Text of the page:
‘Divorce Court’ Has a New Host – Who Is Replacing Judge Lynn Toler?

While Judge Judy continues her reign as the number one hardcore arbitrator in small claims, Divorce Court has maintained a strong following for its outrageous cases and is shaking some things up.

Judge Lynn Toler and Judge Faith Jenkins
Judge Lynn Toler and Judge Faith Jenkins via Twitter

In addition to changing locations from Los Angeles to Atlanta, there’s a new arbitrator in town. Judge Lynn Toler has been the face of the show for the past 13 years but recently announced her departure, making room for Judge Faith Jenkins to take over the stand. Jenkins is not new to television, having her own successful court show for a number of years. 

Judge Lynn Toler took over ‘Divorce Court’ arbitration duties in 2006

Toler took over for former Divorce Court arbitrator, Judge Mablean Ephriam, who worked on the show for seven seasons from 1999-2006.

“I remember when I took over for Judge Mablean. There was a lot of consternation and people got cranky because people don’t like new things,” she recalled in a recent video.

Source: Instagram

Toler’s style of judging was much different from the tough love style of Mablean. Toler normally provided counsel through words of wisdom, a few jokes, and her strong speaking voice. 

Prior to Divorce Court, Toler hosted the short-lived court show Power of Attorney. 

Judge Lynn Toler announces departure from ‘Divorce Court’

Toler has been expanding her brand over the past few years. She’s written several books on marriage and parenting and has been a relationship counselor on the WeTV reality series Marriage Bootcamp since 2013.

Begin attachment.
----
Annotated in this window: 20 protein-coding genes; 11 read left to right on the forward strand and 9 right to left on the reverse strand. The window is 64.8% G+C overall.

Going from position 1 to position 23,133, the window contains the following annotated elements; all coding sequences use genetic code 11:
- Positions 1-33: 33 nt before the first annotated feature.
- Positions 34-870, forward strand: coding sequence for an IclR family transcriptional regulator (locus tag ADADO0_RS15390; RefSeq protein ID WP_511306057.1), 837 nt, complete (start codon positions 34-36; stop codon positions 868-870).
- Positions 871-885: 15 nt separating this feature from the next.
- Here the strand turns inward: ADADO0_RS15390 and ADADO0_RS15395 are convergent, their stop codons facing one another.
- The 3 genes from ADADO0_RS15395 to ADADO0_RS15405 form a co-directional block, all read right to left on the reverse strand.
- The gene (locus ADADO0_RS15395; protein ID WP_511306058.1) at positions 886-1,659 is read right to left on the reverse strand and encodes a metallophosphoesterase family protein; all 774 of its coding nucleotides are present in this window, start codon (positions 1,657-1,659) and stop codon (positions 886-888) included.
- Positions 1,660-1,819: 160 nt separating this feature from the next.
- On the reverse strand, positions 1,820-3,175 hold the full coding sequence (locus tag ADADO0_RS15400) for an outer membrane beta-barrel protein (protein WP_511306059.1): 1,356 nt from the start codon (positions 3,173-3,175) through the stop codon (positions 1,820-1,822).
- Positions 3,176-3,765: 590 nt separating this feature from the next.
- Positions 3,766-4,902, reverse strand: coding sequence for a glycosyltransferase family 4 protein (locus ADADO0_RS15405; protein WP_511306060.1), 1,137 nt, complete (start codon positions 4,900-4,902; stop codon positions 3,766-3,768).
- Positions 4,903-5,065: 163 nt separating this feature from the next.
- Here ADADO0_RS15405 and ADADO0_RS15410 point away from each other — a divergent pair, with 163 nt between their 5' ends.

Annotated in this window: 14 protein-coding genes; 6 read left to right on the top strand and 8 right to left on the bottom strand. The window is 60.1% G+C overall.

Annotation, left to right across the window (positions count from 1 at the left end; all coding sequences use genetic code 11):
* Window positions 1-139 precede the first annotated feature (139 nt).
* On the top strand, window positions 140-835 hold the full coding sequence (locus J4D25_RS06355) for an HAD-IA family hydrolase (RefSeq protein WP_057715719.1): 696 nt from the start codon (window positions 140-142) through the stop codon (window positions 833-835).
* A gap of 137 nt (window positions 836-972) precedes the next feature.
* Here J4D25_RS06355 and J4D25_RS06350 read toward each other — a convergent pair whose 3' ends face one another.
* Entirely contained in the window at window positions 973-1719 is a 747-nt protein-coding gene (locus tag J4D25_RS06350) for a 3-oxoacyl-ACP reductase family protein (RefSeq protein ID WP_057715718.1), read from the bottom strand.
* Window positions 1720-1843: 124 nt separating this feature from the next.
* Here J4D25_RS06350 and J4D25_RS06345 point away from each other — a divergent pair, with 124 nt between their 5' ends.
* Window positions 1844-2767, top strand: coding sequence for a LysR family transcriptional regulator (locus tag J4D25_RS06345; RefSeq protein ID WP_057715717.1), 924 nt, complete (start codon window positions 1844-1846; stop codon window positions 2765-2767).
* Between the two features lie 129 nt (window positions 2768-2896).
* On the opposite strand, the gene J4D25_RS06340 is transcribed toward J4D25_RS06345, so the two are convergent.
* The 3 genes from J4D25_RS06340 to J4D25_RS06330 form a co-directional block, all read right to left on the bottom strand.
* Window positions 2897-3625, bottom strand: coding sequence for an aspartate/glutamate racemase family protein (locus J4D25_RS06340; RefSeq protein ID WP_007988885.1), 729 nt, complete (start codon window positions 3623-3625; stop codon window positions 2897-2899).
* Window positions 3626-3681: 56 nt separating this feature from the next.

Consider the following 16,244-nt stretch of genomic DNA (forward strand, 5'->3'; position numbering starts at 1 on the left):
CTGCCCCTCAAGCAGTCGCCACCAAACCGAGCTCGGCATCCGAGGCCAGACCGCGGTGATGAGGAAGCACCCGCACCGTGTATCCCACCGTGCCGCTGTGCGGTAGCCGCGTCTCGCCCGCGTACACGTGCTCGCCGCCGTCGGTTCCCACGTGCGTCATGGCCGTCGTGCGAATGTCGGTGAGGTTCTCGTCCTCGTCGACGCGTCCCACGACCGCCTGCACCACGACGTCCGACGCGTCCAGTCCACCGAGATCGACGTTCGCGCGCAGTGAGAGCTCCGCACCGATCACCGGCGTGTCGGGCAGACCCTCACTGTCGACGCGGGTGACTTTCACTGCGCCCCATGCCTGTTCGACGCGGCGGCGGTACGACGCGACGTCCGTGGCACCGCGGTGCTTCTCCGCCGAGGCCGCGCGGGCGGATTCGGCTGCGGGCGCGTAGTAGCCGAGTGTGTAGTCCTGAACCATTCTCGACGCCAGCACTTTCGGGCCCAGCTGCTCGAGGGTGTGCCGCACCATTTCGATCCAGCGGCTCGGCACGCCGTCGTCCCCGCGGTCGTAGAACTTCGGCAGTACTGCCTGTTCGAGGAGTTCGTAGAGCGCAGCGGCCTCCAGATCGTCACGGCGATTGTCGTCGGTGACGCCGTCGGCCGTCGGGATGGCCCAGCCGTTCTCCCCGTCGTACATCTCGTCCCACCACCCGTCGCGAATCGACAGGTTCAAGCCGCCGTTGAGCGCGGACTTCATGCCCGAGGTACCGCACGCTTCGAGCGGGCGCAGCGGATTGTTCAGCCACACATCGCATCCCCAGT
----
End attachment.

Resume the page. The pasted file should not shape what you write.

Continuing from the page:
Source: YouTube

Toler has also become a public advocate of mental health. Her father suffered from bipolar disorder that went untreated and undiagnosed for many years, leaving her family in constant fear of his wrath and uncontrollable fits of manic rage.

As a result, Toler has experienced bouts of anxiety and depression throughout her life – even having two nervous breakdowns before the age of 12. As a judge, she’s used her platform to preach the importance of wellness.

Source: Instagram

With so many new opportunities, Toler is ready to leave Divorce Court behind to focus on other passions. She took to Twitter and Instagram to share the news that after 13 years, she’s left the series.

“I’ve left Divorce Court, we parted ways. I had 13 great years. It was time to move on,” she said. Deadline reported that Toler quietly left the show several months ago, setting off a talent search for her replacement. 

Judge Faith Jenkins is the new arbitrator of ‘Divorce Court’

Deadline revealed that Jenkins is Toler’s successor. Toler shared her support of Jenkins as the new host and urged longtime fans to give her a fair chance.

Source: Instagram

“There was a lot of consternation and people got cranky because people don’t like new things,” she said in her Twitter video. “But I’m saying give her a chance, because she’s really good at what she does. She’s going to be different, she’s going to be good. She is good looking, she is smart, she is capable, and I think she will take ‘Divorce Court’ to another level.”

Source: Twitter

Jenkins brings an impressive amount of experience to her new gig. She worked in New York as an attorney for fourteen years and spent much of her time in family court on custody, child support, child visitation, and divorce proceedings.

She’s also provided legal commentary for Fox News, CNN, and MSNBC on high profile cases, including the George Zimmerman trial. Her commentary work led to her own court show, Judge Faith, which was nationally syndicated from 2014-2018. 

Source: Instagram

Jenkins is happy to take over for Divorce Court, telling Deadline, “My legal expertise combined with my personal life experience – including years of dating in the world of social media and technology – provides me a unique perspective that will inform my empathy and judgment for many of the issues couples raise on the show.”

Jenkins will make her Divorce Court debut in July 2020. Divorce Court is the longest-running television court show, debuting in 1957.